Wednesday, October 11, 2017 by Michelle Simmons
Researchers from the University of Jyväskylä in Finland are studying the relationship between a person’s daily step count and changes in their body mass index (BMI). It was observed that those who had increased their daily step count by more than 2,000 steps had the same BMI level even after several years. Conversely, those who retained or decreased their daily step count had an increase in their BMI levels. Furthermore, the study concluded that men are more likely to have a sedentary lifestyle than women. The results found that men slowed down in exercising or doing physical activities as they aged.
The researchers studied the data of 1,033 Finnish adults ages 34 to 49. The data came from the Cardiovascular Risk in Young Finns Study in 2007 and 2011.
The subjects were divided into three groups according to their total number of steps — increase-ers, decrease-ers, and maintainers. The BMI of both male and female subjects grew over the follow-up time. About half of the subjects retained the same number of their daily steps, while roughly one-fourth increased their step count daily by more than 1,000 steps. Results showed that about 25 percent of the study subjects increased their daily step count by more than 2,000 steps, while about 19 percent decreased their daily step count throughout the four years of study.
In conclusion, the data indicated that increasing steps in middle age is linked with maintaining BMI at the same level. Researchers pointed out that physical activity should be raised as a person ages to maintain BMI at the same level. On the other hand, retaining the same level of physical activity increases BMI.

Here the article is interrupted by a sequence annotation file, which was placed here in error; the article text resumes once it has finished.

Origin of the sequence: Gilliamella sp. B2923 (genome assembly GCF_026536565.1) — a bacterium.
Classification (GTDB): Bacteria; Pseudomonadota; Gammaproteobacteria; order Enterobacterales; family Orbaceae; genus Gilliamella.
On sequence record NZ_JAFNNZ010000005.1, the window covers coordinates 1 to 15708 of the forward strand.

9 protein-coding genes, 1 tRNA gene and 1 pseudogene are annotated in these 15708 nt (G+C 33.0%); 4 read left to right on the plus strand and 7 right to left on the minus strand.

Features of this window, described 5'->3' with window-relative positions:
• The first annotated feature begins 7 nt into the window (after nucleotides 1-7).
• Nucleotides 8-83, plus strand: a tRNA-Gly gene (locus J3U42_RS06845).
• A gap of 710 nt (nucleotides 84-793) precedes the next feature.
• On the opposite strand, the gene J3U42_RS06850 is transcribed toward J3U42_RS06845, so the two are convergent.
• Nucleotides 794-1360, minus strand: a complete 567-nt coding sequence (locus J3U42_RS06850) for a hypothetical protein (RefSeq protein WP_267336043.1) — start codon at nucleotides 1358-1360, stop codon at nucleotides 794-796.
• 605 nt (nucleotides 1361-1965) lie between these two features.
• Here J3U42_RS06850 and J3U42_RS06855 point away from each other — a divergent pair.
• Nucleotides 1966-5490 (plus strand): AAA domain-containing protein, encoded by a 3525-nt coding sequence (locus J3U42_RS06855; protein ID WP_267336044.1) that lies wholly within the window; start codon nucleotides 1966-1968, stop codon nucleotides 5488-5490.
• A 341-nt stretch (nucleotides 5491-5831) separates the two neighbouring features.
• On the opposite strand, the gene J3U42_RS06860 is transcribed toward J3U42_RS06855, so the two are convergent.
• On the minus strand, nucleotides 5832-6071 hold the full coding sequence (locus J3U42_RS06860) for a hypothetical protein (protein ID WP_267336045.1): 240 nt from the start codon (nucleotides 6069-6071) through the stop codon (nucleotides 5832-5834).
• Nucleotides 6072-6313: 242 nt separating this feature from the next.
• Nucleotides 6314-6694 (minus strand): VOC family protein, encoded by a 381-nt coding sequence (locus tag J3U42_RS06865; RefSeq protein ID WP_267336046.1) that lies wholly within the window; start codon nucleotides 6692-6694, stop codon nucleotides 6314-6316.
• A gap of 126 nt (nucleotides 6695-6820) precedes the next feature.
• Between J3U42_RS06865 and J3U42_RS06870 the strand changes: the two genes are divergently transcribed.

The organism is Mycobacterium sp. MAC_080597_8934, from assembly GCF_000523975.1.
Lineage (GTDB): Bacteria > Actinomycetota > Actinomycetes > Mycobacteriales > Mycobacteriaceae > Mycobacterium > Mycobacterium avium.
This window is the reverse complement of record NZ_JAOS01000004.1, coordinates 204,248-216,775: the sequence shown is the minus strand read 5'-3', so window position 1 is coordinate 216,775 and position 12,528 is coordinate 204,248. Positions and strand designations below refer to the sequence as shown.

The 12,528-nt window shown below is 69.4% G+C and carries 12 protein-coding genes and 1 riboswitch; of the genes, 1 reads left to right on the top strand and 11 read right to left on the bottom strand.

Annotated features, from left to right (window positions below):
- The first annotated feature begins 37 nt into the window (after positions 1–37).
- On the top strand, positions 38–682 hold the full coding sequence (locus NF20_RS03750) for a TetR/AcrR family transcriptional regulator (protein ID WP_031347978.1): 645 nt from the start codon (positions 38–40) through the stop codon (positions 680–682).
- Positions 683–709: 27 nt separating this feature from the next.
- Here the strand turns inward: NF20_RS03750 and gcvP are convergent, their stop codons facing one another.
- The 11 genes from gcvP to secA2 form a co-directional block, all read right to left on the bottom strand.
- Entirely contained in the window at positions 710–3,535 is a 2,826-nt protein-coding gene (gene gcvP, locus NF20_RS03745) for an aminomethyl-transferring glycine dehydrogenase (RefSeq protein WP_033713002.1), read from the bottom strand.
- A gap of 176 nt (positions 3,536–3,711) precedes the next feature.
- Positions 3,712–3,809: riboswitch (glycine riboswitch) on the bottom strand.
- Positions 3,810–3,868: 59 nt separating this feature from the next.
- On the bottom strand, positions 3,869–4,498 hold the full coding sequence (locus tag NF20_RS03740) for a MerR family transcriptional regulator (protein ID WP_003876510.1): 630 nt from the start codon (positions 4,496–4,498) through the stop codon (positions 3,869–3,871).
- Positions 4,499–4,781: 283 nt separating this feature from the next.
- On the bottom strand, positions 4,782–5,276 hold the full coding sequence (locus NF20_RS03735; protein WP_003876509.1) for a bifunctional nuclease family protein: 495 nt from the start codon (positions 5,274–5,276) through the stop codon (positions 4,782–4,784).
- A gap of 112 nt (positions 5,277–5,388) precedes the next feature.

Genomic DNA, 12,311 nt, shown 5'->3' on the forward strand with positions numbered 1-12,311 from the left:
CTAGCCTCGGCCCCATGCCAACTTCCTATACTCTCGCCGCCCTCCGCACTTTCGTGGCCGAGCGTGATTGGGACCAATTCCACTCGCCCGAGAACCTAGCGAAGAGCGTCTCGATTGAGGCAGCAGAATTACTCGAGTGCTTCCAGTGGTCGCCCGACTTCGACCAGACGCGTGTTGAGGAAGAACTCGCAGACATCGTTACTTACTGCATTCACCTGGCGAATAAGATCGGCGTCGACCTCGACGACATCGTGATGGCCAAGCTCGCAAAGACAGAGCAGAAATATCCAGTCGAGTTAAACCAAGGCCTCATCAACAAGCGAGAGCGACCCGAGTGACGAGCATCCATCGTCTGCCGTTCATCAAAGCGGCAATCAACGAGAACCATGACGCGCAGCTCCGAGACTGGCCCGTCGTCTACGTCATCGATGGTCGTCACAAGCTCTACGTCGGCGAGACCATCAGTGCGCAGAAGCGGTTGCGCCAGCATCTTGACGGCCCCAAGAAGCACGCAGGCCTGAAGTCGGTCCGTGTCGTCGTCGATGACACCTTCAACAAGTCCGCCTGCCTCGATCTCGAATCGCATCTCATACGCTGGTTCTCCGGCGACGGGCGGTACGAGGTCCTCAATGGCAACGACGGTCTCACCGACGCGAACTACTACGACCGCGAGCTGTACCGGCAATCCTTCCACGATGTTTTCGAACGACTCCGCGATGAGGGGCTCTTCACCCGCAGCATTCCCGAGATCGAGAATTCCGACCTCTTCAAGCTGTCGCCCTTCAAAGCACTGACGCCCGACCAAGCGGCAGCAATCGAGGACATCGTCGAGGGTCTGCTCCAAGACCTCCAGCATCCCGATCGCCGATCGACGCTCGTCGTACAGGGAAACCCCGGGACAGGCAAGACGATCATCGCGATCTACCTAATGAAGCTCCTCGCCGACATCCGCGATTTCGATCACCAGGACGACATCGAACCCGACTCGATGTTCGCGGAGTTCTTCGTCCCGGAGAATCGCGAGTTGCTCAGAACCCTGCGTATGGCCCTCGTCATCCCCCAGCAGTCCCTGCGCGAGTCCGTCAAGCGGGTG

With regards to BMI levels, a Daily Mail article suggests a discovery by scientists that can help middle-aged people lose weight, or at least reduce the fat around the tummy area. The new research reveals that fat around the midsection of middle-aged people could be caused by inflammation. Researchers suggest that reducing this inflammation could increase metabolism and help middle-aged people lose fat around their belly area. (Related: Belly fat begone! Top 10 most insane ways to eliminate belly fat without diet or exercise.)
The study results indicate that metabolism slows down as people age, so losing weight is not as easy as how it was when one was younger. This consequently leads to the build-up of fat around the waistline. The researchers concentrated on macrophages, which are specialized cells engaged in destroying infections. They discovered a new variety of this cell that rests on the nerves in the tummy fat. When these specific types of macrophages become inflamed, they hinder the signals that are supposed to be sent to fat cells for them to burn the stored energy in the body.
This new study can contribute to the progress of discovering treatments to assist older adults avoiding a flabby middle. In the United States, about 36.5 percent of adults are obese. Obesity causes heart disease, stroke, type-2 diabetes, and certain types of cancer.
“The purpose of our research is to achieve a greater understanding of immune cell interactions with nerves and fat cells to potentially reduce belly fat, enhance metabolism, and improve performance in the elderly,” says study author Christina Camell.
The study was accomplished by the University of Tennessee Health Science Center, University of Bonn in Germany, and Yale University and was financed by the National Institutes of Health, the Glenn Foundation for Medical Research and the Cure Alzheimer’s Fund.